Studies on ex-prisoner’s reintegration are mostly seen in the context of psychological, criminological, and sociological perspectives. Limited attention was given in exploring motivations and challenges of ex-convicts in the reintegration process through the lens of education. Hence, ten ex-convicts who graduated from Alternative Learning System were interviewed to examine this phenomenon and how the program supports them in the process. Thematic analysis employed to the responses of this phenomenological study revealed that family and friends, religion, and sound philosophies are four primary motivating factors. Social stigma, unemployment, family-relationship and self-control issues hinder the successful reconnecting to the community. Alternative Learning Sytem (ALS) addresses these challenges by providing the certification of learning needed for employment and skills development, renewing their self-worth and new identities as individuals, and equipping them with values and attitudes necessary in the world of work. Findings of this inquiry were argued in the context of reviewing the current educational programs in prison for a possibility of crafting relevant and inclusive prison education curriculum; designing professional development programs for ALS implementers teaching in prison cells; and laying future directions of adult learning in basic education sector.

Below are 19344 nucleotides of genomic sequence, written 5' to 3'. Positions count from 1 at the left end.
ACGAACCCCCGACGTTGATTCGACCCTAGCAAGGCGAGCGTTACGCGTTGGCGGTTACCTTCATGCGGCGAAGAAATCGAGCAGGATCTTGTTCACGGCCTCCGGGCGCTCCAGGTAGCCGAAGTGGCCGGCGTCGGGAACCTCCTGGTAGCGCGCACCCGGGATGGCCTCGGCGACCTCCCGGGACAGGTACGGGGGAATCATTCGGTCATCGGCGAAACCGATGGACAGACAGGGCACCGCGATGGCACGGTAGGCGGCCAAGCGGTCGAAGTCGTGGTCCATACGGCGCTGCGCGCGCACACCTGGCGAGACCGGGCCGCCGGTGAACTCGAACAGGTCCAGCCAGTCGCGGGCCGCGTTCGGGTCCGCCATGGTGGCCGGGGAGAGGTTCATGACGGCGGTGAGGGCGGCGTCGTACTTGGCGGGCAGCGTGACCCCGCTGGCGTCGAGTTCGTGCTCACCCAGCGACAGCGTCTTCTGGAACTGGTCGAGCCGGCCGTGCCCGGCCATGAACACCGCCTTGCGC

Ernie Pamor, Department of Education, Philippines
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